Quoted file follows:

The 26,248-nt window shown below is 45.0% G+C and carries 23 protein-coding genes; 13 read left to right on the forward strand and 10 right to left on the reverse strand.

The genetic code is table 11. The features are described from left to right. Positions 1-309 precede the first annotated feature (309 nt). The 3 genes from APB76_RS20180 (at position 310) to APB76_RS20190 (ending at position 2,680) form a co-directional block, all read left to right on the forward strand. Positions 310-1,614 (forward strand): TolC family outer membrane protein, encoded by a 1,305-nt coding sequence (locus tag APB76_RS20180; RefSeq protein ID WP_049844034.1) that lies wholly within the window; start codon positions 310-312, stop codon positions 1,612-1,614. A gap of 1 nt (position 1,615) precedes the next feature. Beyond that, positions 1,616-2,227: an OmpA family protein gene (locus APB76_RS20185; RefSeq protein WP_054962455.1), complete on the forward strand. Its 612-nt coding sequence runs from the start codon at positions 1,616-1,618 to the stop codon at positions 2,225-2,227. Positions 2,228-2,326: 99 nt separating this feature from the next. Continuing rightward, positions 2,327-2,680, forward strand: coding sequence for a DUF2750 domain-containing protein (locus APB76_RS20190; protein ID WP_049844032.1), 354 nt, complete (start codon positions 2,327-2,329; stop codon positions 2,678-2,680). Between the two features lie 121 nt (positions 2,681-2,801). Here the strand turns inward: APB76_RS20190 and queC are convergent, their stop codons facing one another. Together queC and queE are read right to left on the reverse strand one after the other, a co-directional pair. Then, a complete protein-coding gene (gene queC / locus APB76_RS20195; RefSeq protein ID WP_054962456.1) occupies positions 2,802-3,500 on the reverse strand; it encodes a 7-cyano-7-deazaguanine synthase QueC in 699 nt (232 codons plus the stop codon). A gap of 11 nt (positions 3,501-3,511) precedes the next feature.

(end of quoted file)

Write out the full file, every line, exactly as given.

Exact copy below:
The 26,248-nt window shown below is 45.0% G+C and carries 23 protein-coding genes; 13 read left to right on the forward strand and 10 right to left on the reverse strand.

The genetic code is table 11. The features are described from left to right. Positions 1-309 precede the first annotated feature (309 nt). The 3 genes from APB76_RS20180 (at position 310) to APB76_RS20190 (ending at position 2,680) form a co-directional block, all read left to right on the forward strand. Positions 310-1,614 (forward strand): TolC family outer membrane protein, encoded by a 1,305-nt coding sequence (locus tag APB76_RS20180; RefSeq protein ID WP_049844034.1) that lies wholly within the window; start codon positions 310-312, stop codon positions 1,612-1,614. A gap of 1 nt (position 1,615) precedes the next feature. Beyond that, positions 1,616-2,227: an OmpA family protein gene (locus APB76_RS20185; RefSeq protein WP_054962455.1), complete on the forward strand. Its 612-nt coding sequence runs from the start codon at positions 1,616-1,618 to the stop codon at positions 2,225-2,227. Positions 2,228-2,326: 99 nt separating this feature from the next. Continuing rightward, positions 2,327-2,680, forward strand: coding sequence for a DUF2750 domain-containing protein (locus APB76_RS20190; protein ID WP_049844032.1), 354 nt, complete (start codon positions 2,327-2,329; stop codon positions 2,678-2,680). Between the two features lie 121 nt (positions 2,681-2,801). Here the strand turns inward: APB76_RS20190 and queC are convergent, their stop codons facing one another. Together queC and queE are read right to left on the reverse strand one after the other, a co-directional pair. Then, a complete protein-coding gene (gene queC / locus APB76_RS20195; RefSeq protein ID WP_054962456.1) occupies positions 2,802-3,500 on the reverse strand; it encodes a 7-cyano-7-deazaguanine synthase QueC in 699 nt (232 codons plus the stop codon). A gap of 11 nt (positions 3,501-3,511) precedes the next feature.